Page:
Rx For Death

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Death abides with all fanatics, not least because they are so often willing to risk it for their cause. It presses close around Jack Kevorkian, the doctor who has made death his specialty, closer still last week as he returned to the practice that so often had seemed destined to land him in jail. "To go to jail is the ultimate slavery," he told TIME. "If I have lost my freedom, I have lost something more valuable than life. Therefore, continuing life becomes pointless. It's as simple as that." Dramatic self-negation would be a fitting exit for Death's Impresario. But last week Kevorkian made an uncharacteristically humble reappearance with suicide No. 16. By underplaying his hand, he may have found a way to avoid jail -- and prolong his controversial crusade.

On May 16, when Kevorkian attended the suicide of Ronald Mansur, a Realtor with bone and lung cancer, he did not bring a video camera, and when it was over, he did not call a press conference. There was no suicide note; there were no relatives looking on and no explanations. Just an anonymous call to 911, telling police where to find the body -- in effect, telling the State of Michigan to go to hell.

The last time Kevorkian hauled out his carbon monoxide mask, Michigan's lawmakers decided it was time to shut down his practice. In February the state declared his specialty a felony punishable by up to four years in jail and a $2,000 fine. Three previous attempts to charge the doctor with murder had failed, and his opponents relished the chance to make something stick. The A.C.L.U. challenged the law, and Kevorkian promised to postpone any further medicide until after the court reached a decision. But apparently he ran out of patience.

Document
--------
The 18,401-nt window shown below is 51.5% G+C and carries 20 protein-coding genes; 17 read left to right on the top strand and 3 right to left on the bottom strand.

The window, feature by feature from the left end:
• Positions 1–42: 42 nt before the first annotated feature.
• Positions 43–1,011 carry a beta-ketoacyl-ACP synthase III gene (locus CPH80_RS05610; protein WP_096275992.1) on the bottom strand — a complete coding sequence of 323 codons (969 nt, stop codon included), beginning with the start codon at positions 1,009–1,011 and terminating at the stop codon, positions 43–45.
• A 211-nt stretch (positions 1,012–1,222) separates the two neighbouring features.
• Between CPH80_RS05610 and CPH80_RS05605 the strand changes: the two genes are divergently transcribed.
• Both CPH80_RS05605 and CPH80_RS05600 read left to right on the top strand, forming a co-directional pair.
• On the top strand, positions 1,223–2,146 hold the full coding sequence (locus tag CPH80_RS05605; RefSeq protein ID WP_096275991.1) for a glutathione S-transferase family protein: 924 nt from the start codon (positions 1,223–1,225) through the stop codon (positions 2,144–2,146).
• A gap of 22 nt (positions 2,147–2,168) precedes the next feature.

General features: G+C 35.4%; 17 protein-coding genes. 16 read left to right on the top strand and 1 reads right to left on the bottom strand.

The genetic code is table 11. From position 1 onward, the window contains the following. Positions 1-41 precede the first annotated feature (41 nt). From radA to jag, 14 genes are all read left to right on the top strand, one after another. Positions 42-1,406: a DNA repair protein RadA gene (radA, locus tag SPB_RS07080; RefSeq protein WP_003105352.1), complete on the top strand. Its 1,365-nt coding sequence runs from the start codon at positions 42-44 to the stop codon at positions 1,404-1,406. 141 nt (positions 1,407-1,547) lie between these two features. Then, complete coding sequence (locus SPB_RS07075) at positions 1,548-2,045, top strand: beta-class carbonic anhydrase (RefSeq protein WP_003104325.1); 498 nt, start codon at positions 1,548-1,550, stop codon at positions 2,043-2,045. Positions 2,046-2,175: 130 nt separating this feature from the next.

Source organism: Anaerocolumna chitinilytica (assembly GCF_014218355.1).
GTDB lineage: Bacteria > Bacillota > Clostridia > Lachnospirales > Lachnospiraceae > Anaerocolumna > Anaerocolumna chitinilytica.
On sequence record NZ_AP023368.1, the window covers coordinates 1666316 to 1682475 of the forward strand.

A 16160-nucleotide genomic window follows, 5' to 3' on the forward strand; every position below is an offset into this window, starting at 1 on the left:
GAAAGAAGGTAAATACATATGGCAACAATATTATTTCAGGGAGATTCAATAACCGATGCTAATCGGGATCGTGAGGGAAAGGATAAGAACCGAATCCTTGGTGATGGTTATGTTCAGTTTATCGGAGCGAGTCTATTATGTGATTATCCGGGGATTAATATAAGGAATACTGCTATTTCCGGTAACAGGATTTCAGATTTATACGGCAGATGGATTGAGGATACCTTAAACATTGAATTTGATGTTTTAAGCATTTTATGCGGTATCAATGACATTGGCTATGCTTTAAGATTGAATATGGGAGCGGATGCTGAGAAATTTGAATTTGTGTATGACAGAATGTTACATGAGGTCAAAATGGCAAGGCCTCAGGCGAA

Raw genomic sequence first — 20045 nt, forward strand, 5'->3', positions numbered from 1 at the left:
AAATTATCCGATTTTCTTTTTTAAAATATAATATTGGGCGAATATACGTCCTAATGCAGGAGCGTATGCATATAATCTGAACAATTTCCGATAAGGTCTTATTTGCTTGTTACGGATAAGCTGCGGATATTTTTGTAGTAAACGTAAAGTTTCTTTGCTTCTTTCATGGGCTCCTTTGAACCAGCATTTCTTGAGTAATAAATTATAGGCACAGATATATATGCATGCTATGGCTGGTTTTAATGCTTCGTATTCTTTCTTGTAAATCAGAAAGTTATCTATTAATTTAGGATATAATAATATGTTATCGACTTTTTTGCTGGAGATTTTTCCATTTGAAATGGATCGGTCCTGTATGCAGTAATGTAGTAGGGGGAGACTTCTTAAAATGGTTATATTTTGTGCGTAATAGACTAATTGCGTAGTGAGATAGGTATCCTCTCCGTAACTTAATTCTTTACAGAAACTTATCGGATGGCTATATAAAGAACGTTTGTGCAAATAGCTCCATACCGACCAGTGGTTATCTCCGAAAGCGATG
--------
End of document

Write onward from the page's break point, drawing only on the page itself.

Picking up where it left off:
Police arrived at a drab cinder-block real-estate office to find Mansur dressed in slippers and wrapped in a white-knit blanket; he was slumped in an easy chair with the telltale mask strapped to his face. A string tied to the middle finger of his left hand was connected to a clip on the tubes running from two cylinders labeled CARBON MONOXIDE. The body was gaunt, the skin yellow-green. For the past few months, Mansur had been too sick to drive and carried a morphine pump around with him to combat the pain. "He was in hell," says longtime friend Donna Cady. "He would cry on the phone." She adds, "I know that when he put that mask on his face he had his finger sticking up in the air to say screw you all for the laws that made me suffer like this."

That would be a gesture familiar to Dr. Kevorkian, who has made defiance of the law a passion second only to suicide. "When the law itself is intrinsically immoral," says Kevorkian's irrepressible mouthpiece, lawyer Geoffrey Fieger, "there is a greater duty to violate the law." Yet this time around Kevorkian merely tiptoed past it. Fieger says the doctor isn't taking any credit for helping a desperate man die. He just wanted to watch.

The police arrested him anyway, but Kevorkian refused to cooperate. "He will not tell us what happened inside the building," says inspector Gerald Stewart, who heads the major-crimes division of the Detroit police department. "We will have to establish that someone did assist in a suicide, and it's kind of difficult." After two hours, during which he watched the Knicks- Hornets play-off game, police released Kevorkian into Fieger's custody.

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